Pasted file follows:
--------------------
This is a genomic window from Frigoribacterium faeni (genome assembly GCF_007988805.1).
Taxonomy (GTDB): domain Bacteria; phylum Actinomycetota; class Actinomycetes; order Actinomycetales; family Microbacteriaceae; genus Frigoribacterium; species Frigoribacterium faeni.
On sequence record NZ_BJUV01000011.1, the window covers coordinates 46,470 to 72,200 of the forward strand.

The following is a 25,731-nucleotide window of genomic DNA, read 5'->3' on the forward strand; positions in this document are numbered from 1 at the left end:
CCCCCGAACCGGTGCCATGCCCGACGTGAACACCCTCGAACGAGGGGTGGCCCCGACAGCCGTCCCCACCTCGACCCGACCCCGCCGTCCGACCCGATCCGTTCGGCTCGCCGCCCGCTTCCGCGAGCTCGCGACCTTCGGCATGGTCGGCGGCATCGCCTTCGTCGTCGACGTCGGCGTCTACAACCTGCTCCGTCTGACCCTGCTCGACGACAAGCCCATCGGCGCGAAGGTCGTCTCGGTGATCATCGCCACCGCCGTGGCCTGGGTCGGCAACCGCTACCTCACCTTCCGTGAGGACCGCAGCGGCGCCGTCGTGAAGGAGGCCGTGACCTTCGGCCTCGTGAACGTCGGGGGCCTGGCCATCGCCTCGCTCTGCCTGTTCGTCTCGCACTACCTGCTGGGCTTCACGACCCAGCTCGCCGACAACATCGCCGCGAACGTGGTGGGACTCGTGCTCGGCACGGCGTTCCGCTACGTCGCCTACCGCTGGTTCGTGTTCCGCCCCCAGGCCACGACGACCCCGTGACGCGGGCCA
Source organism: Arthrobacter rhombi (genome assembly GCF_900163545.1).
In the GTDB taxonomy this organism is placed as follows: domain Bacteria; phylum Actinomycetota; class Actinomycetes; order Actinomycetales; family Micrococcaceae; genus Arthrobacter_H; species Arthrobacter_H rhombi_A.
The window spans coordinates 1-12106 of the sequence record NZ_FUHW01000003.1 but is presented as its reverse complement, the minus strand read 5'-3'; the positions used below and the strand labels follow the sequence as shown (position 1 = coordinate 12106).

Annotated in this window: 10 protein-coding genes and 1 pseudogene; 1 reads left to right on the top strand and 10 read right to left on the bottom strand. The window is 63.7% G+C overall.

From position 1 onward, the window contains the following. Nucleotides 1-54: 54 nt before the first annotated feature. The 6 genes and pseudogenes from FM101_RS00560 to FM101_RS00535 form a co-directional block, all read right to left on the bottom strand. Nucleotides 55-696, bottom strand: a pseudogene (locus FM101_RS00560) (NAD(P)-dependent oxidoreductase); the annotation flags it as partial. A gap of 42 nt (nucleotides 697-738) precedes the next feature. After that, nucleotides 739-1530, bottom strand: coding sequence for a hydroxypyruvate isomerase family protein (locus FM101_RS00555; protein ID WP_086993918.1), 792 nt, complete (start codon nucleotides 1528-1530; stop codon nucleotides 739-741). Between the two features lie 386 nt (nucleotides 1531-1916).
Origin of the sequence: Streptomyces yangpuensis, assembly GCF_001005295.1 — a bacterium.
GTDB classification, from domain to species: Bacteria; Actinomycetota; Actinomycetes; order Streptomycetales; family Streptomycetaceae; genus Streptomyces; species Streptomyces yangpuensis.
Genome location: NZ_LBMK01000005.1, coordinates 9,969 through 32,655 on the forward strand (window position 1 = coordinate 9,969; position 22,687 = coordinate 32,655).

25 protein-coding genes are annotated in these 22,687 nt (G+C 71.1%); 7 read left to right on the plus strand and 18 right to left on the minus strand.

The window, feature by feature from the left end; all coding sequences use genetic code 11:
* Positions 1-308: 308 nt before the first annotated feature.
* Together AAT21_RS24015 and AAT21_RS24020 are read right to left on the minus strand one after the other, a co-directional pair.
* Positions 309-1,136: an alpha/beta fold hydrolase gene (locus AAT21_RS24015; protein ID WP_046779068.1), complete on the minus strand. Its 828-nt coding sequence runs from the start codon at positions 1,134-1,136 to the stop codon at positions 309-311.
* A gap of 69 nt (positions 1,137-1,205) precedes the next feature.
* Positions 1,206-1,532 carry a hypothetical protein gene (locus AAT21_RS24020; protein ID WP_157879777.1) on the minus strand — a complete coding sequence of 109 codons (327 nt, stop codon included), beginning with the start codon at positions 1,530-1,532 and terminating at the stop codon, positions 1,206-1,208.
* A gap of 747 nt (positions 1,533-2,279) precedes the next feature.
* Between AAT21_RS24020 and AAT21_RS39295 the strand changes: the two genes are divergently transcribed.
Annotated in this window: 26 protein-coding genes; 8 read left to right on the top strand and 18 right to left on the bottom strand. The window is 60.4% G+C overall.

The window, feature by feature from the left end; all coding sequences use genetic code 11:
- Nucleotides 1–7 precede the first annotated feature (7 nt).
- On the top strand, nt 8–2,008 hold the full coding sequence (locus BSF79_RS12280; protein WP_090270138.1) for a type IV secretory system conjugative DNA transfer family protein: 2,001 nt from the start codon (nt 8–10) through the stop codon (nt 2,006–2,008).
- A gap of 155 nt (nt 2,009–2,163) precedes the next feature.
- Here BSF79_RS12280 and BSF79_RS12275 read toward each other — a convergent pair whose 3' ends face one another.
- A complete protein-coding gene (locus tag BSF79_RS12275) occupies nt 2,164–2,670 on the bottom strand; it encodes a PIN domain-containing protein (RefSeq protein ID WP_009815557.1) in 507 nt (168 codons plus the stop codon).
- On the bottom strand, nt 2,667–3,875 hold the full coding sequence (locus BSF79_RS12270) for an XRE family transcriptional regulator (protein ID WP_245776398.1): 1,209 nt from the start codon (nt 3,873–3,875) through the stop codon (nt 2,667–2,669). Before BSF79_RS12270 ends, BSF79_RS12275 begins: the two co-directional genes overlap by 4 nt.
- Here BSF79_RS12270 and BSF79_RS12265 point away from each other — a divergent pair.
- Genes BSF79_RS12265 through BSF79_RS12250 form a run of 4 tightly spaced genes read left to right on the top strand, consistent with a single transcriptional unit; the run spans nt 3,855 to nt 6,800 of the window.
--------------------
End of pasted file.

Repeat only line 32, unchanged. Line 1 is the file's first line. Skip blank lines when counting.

- Genes BSF79_RS12265 through BSF79_RS12250 form a run of 4 tightly spaced genes read left to right on the top strand, consistent with a single transcriptional unit; the run spans nt 3,855 to nt 6,800 of the window.